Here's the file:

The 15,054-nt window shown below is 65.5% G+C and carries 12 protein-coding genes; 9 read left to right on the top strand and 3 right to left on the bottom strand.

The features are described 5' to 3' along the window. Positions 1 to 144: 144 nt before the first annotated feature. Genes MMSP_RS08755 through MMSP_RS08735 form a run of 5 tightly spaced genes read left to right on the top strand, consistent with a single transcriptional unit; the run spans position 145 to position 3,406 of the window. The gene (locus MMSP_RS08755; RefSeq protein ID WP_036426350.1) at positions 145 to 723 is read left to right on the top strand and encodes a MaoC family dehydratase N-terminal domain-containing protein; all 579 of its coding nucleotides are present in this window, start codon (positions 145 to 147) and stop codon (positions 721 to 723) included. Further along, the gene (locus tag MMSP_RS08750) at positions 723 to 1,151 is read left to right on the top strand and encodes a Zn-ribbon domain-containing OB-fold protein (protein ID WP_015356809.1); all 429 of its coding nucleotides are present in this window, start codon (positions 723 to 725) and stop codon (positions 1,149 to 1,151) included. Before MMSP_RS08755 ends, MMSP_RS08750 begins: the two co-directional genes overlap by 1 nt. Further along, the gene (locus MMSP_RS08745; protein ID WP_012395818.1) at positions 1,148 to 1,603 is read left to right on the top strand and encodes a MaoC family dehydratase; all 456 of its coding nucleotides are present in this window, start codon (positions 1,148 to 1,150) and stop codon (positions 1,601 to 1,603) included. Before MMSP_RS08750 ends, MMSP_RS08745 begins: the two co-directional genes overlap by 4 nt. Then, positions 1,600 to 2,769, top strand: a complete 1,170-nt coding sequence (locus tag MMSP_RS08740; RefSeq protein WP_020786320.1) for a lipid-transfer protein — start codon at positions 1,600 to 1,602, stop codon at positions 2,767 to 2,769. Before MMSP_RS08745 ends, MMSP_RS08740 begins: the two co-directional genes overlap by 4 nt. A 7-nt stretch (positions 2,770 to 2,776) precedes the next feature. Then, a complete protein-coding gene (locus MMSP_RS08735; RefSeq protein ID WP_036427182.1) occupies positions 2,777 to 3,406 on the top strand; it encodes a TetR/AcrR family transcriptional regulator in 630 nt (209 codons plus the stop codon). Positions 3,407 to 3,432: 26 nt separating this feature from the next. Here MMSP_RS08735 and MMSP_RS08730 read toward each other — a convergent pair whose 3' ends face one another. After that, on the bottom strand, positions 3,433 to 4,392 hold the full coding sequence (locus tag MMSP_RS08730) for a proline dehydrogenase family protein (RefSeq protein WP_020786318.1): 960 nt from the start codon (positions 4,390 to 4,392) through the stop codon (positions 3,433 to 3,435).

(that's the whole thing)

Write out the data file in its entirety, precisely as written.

The 15,054-nt window shown below is 65.5% G+C and carries 12 protein-coding genes; 9 read left to right on the top strand and 3 right to left on the bottom strand.

The features are described 5' to 3' along the window. Positions 1 to 144: 144 nt before the first annotated feature. Genes MMSP_RS08755 through MMSP_RS08735 form a run of 5 tightly spaced genes read left to right on the top strand, consistent with a single transcriptional unit; the run spans position 145 to position 3,406 of the window. The gene (locus MMSP_RS08755; RefSeq protein ID WP_036426350.1) at positions 145 to 723 is read left to right on the top strand and encodes a MaoC family dehydratase N-terminal domain-containing protein; all 579 of its coding nucleotides are present in this window, start codon (positions 145 to 147) and stop codon (positions 721 to 723) included. Further along, the gene (locus tag MMSP_RS08750) at positions 723 to 1,151 is read left to right on the top strand and encodes a Zn-ribbon domain-containing OB-fold protein (protein ID WP_015356809.1); all 429 of its coding nucleotides are present in this window, start codon (positions 723 to 725) and stop codon (positions 1,149 to 1,151) included. Before MMSP_RS08755 ends, MMSP_RS08750 begins: the two co-directional genes overlap by 1 nt. Further along, the gene (locus MMSP_RS08745; protein ID WP_012395818.1) at positions 1,148 to 1,603 is read left to right on the top strand and encodes a MaoC family dehydratase; all 456 of its coding nucleotides are present in this window, start codon (positions 1,148 to 1,150) and stop codon (positions 1,601 to 1,603) included. Before MMSP_RS08750 ends, MMSP_RS08745 begins: the two co-directional genes overlap by 4 nt. Then, positions 1,600 to 2,769, top strand: a complete 1,170-nt coding sequence (locus tag MMSP_RS08740; RefSeq protein WP_020786320.1) for a lipid-transfer protein — start codon at positions 1,600 to 1,602, stop codon at positions 2,767 to 2,769. Before MMSP_RS08745 ends, MMSP_RS08740 begins: the two co-directional genes overlap by 4 nt. A 7-nt stretch (positions 2,770 to 2,776) precedes the next feature. Then, a complete protein-coding gene (locus MMSP_RS08735; RefSeq protein ID WP_036427182.1) occupies positions 2,777 to 3,406 on the top strand; it encodes a TetR/AcrR family transcriptional regulator in 630 nt (209 codons plus the stop codon). Positions 3,407 to 3,432: 26 nt separating this feature from the next. Here MMSP_RS08735 and MMSP_RS08730 read toward each other — a convergent pair whose 3' ends face one another. After that, on the bottom strand, positions 3,433 to 4,392 hold the full coding sequence (locus tag MMSP_RS08730) for a proline dehydrogenase family protein (RefSeq protein WP_020786318.1): 960 nt from the start codon (positions 4,390 to 4,392) through the stop codon (positions 3,433 to 3,435).